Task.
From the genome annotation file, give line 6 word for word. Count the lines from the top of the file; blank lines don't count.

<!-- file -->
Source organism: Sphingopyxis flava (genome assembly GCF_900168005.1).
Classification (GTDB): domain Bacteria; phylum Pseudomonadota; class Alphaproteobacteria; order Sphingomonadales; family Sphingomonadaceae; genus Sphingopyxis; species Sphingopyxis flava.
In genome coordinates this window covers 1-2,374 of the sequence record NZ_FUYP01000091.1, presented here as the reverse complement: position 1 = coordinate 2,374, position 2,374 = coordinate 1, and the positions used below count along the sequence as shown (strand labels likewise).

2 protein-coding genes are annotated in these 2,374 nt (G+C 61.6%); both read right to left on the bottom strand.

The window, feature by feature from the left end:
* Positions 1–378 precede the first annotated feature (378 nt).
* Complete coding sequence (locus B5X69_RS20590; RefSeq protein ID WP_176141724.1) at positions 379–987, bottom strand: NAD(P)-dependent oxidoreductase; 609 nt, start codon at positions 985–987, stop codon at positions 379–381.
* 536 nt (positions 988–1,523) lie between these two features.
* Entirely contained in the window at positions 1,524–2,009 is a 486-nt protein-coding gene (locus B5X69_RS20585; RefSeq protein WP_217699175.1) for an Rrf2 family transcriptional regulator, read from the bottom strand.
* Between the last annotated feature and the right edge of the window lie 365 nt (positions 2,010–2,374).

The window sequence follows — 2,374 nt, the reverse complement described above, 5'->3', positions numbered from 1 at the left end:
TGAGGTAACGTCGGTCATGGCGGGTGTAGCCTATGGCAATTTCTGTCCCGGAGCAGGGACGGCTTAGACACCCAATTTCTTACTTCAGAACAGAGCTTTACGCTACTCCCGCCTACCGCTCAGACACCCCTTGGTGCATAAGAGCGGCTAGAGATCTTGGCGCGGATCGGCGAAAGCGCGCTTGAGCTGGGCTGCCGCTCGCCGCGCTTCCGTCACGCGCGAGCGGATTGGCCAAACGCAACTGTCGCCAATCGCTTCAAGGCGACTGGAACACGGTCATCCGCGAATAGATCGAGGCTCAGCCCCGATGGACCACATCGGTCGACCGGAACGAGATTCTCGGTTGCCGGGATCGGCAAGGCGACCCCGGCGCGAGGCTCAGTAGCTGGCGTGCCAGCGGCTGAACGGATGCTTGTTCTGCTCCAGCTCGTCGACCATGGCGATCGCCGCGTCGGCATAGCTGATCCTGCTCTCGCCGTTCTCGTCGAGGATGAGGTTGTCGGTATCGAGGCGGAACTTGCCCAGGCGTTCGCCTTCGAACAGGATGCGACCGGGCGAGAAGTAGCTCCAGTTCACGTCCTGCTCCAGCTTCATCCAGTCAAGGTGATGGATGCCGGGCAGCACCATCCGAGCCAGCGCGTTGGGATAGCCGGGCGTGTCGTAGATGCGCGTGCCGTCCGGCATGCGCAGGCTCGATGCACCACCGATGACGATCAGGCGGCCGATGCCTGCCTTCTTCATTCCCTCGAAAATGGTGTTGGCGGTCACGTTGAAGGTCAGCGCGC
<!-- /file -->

* Positions 1–378 precede the first annotated feature (378 nt).